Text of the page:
David Bowie was one of the most influential musicians of his time, constantly re-inventing his persona and sound, from the 1960s hippy of Space Oddity, through Ziggy Stardust and the Thin White Duke to his later incarnation as a soulful rocker.
Where before, artists and groups either evolved their musical style and appearance or remained unchanging, David Bowie seemed to be in permanent revolution.
He defied any label. Music, fashion, sexuality: all were Bowie’s playthings. He was truly an artistic chameleon.
Bowie was born David Jones in January 1947 but reinvented himself as David Bowie, in 1966, in order to avoid confusion with the Monkees’ Davy Jones.
He went on to study Buddhism and mime, and released his first album, the World of David Bowie, in 1967.
But it was the title track of his second album, Space Oddity, which aroused more than passing interest.
The atmospheric tale of an abandoned astronaut, Major Tom, orbiting the Earth, Space Oddity became a hit in 1969, the year of the first Moon landing.
Initially a hit throughout Europe, it took four years to “break” the United States.
Bowie followed up this initial success with The Man Who Sold the World, a complex album, whose title track has been covered by artists as diverse as Lulu and Nirvana.
His second album of 1971, Hunky Dory, was arguably Bowie’s first great work. Its 11 songs, including the haunting Life on Mars? and Oh, You Pretty Things, redefined serious rock for the 1970s generation.
And a line from Hunky Dory’s final track, The Bewlay Brothers, seemed to perfectly sum up David Bowie, “chameleon, comedian, Corinthian and caricature”.
The following year saw the release of The Rise and Fall of Ziggy Stardust and the Spiders from Mars, a superbly-executed concept album which included hits like Starman, Suffragette City and Rock ‘n’ Roll Suicide.
The album’s huge popularity and the accompanying tour, featuring Bowie as the sexually ambiguous Ziggy, brought him worldwide stardom.
By now married to the former Angie Barnett (divorced in 1980) and with a young son, Zowie (now film director Duncan Jones), Bowie was a hedonist of breathtaking scale, living a rock and roll lifestyle fuelled by drink, drugs and vigorous bisexuality.
Having killed off Ziggy, 1973 brought Aladdin Sane, which cemented Bowie’s reputation in the United States.
Songs like Cracked Actor explored the dark, seedy, side of fame, while Jean Genie was an old-fashioned rocker.
As well as writing and performing, Bowie now branched out, producing Lou Reed’s Transformer album and writing and producing Mott the Hoople’s hit single, All the Young Dudes.
While he was touring with his next album, the apocalyptic Diamond Dogs, David Bowie recorded the Young Americans album in Philadelphia.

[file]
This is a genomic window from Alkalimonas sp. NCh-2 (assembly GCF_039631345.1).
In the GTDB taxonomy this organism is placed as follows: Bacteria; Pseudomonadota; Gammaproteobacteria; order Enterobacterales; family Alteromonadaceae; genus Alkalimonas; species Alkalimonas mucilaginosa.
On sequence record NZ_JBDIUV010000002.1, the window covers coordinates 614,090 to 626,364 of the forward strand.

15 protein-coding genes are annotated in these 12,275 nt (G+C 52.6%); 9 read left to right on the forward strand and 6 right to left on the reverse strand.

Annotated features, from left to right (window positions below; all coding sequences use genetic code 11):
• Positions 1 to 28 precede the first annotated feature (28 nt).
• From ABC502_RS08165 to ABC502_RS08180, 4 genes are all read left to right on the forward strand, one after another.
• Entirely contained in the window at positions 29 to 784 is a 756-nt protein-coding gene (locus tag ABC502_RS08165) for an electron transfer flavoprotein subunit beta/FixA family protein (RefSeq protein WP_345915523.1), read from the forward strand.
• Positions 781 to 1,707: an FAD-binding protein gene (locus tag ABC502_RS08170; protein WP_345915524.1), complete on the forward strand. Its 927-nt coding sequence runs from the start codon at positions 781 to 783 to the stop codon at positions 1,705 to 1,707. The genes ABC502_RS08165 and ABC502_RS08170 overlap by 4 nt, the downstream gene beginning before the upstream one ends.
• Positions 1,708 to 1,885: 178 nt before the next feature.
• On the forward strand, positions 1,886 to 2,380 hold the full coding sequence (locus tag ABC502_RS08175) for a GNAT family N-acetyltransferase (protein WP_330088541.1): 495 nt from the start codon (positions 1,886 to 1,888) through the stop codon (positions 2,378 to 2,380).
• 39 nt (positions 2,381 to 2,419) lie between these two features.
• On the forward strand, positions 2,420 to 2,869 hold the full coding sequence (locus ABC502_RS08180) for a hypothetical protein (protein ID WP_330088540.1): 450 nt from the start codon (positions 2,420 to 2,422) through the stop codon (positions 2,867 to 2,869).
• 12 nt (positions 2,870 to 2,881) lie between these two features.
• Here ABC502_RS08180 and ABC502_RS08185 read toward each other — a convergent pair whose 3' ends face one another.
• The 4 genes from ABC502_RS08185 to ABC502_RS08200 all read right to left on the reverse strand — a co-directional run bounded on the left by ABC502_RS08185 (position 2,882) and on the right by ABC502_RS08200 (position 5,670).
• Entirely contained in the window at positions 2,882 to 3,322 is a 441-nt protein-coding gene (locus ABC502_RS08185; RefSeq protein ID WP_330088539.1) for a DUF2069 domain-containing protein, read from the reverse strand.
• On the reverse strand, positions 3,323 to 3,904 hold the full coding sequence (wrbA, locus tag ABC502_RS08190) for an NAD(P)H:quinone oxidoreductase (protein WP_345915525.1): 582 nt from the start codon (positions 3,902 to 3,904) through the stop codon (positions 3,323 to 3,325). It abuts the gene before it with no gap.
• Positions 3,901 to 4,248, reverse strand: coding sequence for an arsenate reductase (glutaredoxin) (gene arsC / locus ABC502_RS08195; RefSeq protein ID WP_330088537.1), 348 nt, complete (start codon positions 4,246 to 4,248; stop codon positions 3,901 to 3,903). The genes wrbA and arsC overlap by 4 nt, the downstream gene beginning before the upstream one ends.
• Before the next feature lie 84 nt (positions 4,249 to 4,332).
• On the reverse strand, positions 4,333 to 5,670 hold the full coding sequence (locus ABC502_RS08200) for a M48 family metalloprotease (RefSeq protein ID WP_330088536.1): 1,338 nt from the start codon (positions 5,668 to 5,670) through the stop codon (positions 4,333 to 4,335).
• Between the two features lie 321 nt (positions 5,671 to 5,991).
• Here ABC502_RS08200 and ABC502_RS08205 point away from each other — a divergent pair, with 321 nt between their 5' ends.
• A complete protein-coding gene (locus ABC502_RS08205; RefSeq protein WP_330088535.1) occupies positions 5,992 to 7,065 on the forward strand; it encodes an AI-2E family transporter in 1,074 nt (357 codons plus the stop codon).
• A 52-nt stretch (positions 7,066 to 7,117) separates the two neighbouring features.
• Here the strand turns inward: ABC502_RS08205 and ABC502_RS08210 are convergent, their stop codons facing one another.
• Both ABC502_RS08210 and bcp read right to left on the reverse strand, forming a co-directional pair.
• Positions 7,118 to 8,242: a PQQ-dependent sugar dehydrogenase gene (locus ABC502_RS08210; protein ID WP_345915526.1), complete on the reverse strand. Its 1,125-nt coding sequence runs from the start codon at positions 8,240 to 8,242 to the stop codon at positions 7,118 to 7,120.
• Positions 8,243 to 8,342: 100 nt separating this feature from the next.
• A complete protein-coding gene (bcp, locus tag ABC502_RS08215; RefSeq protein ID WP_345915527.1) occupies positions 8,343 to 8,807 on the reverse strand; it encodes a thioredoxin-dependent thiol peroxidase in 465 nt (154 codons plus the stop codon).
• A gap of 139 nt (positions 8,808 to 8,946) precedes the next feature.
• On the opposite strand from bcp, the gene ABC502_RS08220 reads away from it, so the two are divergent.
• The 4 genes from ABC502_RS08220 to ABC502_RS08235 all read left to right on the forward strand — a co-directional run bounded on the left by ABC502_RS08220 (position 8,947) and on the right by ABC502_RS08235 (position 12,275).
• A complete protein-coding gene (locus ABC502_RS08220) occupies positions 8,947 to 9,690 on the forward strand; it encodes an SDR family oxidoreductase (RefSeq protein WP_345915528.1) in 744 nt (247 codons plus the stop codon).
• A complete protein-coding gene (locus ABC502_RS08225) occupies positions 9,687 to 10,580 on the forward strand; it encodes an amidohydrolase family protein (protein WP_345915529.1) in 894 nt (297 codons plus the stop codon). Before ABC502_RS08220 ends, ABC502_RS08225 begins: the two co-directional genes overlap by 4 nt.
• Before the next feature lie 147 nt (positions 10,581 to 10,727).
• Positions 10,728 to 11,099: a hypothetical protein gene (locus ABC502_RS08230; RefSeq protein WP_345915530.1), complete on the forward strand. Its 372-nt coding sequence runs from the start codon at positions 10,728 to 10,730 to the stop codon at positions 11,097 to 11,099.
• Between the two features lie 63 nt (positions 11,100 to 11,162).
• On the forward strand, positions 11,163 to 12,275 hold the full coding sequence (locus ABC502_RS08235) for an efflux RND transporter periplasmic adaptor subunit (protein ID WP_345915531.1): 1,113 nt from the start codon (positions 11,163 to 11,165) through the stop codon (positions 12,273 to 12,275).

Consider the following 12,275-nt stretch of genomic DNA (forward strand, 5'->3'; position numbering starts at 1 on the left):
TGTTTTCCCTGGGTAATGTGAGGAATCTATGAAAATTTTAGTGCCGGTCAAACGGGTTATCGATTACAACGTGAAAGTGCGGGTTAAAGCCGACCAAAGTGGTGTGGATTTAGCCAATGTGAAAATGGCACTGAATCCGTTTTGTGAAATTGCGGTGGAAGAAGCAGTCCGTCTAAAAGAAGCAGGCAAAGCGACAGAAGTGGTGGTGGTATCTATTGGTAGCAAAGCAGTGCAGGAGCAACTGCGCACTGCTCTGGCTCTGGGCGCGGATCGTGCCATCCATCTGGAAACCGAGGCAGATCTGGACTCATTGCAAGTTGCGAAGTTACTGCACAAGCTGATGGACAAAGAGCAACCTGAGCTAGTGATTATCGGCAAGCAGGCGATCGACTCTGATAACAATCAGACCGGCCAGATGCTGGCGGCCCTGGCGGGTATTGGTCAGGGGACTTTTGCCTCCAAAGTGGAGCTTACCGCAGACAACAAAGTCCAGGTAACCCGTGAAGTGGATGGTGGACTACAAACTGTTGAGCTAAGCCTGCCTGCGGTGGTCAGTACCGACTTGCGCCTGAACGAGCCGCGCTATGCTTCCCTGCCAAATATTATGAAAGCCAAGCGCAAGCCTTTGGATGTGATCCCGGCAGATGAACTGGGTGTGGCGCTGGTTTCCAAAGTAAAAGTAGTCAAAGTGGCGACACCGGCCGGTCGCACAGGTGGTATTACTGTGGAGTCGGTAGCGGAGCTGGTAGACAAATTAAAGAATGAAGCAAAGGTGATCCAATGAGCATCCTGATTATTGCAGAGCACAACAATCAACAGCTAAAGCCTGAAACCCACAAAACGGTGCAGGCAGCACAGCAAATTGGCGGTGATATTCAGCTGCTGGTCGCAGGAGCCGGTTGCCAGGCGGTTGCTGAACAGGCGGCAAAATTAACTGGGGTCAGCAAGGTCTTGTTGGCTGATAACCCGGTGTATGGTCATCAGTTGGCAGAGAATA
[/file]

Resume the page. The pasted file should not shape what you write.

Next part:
This dalliance with “plastic soul” continued on the album Station to Station and brought Bowie hits including Golden Years, Knock on Wood and his first US number one single, Fame, co-written with John Lennon and Carlos Alomar.
But, once more, David Bowie changed direction, moving to Berlin and working on a triptych of albums, Low, Heroes and Lodger.
Produced in collaboration with Brian Eno, these dense works were perhaps the most experimental of Bowie’s career, mixing electronic sounds and avant-garde lyrics to produce a radical, and influential, song cycle.
The late 1970s saw Bowie concentrating on acting, starring in Nicolas Roeg’s The Man Who Fell to Earth and opposite Marlene Dietrich in the lamentable Just a Gigolo.
The critically acclaimed Lodger album was followed by Scary Monsters, notable for its groundbreaking video accompaniment and the single Ashes to Ashes, which updated the story of Major Tom.
Actor and web pioneer
But 1983 saw a new, driven, David Bowie return to form with the Let’s Dance album.
Hits like China Girl and Modern Love, coupled with the spectacular Serious Moonlight world tour, introduced Bowie to a whole new generation.
And his 1985 duet with Mick Jagger, a cover version of Martha and the Vandellas’ Dancin’ in the Street, was a major factor in the success of the Band Aid project and its accompanying Live Aid concert.
Bowie returned to acting, playing the lead in The Elephant Man on Broadway as well as typically exotic characters in the films Cat People and The Hunger.
The late 1980s were dominated by Bowie’s involvement with his new band, a postmodernist heavy metal outfit, Tin Machine.
This project, which was designed to allow Bowie to re-examine his rock ‘n’ roll roots, produced two albums of questionable quality and was panned by the listening public and critics alike.
As proof of his enduring popularity, in 2000 he was invited to headline the world-famous Glastonbury festival for the second time, nearly three decades after his debut there.
Bowie’s 2002 album Heathen saw a long-awaited return to form for the indefinable master of rock style, and the man who, throughout his long and varied career, influenced everyone from Iggy Pop to Boy George.
In 2006, he made a surprise return to the big screen, playing a fictional version of real-life Serbian-American inventor Nikola Tesla in Christopher Nolan’s illusionist drama The Prestige, for which he adopts a thick Eastern European accent.
After a decade without a studio album he released The Next Day in 2013, surprising fans who thought he had retired. It became his first UK number one for 20 years.
The same month, a retrospective of his career, “David Bowie Is…” opened at the V&A in 2013, becoming the museum’s fastest-selling show, celebrating his legacy as a style icon as well as a musician and performer.
His latest album, the critically acclaimed Blackstar, was released on his 69th birthday, just days before his death.
He is survived by his second wife, Iman Mohamed Abdulmajid, and children Duncan Jones, the acclaimed sci-fi director, and Alexandria Zahra Jones.